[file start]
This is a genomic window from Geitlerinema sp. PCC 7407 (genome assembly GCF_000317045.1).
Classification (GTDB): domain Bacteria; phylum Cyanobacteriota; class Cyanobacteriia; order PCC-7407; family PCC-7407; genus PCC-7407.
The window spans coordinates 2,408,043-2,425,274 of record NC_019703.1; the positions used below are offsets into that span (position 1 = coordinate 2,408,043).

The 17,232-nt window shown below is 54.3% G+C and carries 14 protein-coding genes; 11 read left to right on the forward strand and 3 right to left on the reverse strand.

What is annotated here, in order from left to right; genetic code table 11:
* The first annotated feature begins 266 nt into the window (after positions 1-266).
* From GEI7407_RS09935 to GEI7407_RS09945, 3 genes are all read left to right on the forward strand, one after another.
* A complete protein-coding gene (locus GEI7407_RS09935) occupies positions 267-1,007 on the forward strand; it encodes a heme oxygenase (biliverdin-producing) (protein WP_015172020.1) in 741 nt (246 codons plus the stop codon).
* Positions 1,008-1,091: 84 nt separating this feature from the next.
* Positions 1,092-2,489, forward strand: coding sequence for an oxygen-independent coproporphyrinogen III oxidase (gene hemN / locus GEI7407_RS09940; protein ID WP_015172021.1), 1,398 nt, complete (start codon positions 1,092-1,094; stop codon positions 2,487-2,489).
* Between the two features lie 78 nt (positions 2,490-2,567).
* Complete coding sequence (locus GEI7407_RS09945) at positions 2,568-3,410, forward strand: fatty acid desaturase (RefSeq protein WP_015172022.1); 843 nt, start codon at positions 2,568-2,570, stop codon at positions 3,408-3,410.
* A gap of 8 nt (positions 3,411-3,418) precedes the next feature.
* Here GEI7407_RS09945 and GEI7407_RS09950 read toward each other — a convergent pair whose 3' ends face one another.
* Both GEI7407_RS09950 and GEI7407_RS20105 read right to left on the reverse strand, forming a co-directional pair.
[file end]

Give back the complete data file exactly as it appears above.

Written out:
This is a genomic window from Geitlerinema sp. PCC 7407 (genome assembly GCF_000317045.1).
Classification (GTDB): domain Bacteria; phylum Cyanobacteriota; class Cyanobacteriia; order PCC-7407; family PCC-7407; genus PCC-7407.
The window spans coordinates 2,408,043-2,425,274 of record NC_019703.1; the positions used below are offsets into that span (position 1 = coordinate 2,408,043).

The 17,232-nt window shown below is 54.3% G+C and carries 14 protein-coding genes; 11 read left to right on the forward strand and 3 right to left on the reverse strand.

What is annotated here, in order from left to right; genetic code table 11:
* The first annotated feature begins 266 nt into the window (after positions 1-266).
* From GEI7407_RS09935 to GEI7407_RS09945, 3 genes are all read left to right on the forward strand, one after another.
* A complete protein-coding gene (locus GEI7407_RS09935) occupies positions 267-1,007 on the forward strand; it encodes a heme oxygenase (biliverdin-producing) (protein WP_015172020.1) in 741 nt (246 codons plus the stop codon).
* Positions 1,008-1,091: 84 nt separating this feature from the next.
* Positions 1,092-2,489, forward strand: coding sequence for an oxygen-independent coproporphyrinogen III oxidase (gene hemN / locus GEI7407_RS09940; protein ID WP_015172021.1), 1,398 nt, complete (start codon positions 1,092-1,094; stop codon positions 2,487-2,489).
* Between the two features lie 78 nt (positions 2,490-2,567).
* Complete coding sequence (locus GEI7407_RS09945) at positions 2,568-3,410, forward strand: fatty acid desaturase (RefSeq protein WP_015172022.1); 843 nt, start codon at positions 2,568-2,570, stop codon at positions 3,408-3,410.
* A gap of 8 nt (positions 3,411-3,418) precedes the next feature.
* Here GEI7407_RS09945 and GEI7407_RS09950 read toward each other — a convergent pair whose 3' ends face one another.
* Both GEI7407_RS09950 and GEI7407_RS20105 read right to left on the reverse strand, forming a co-directional pair.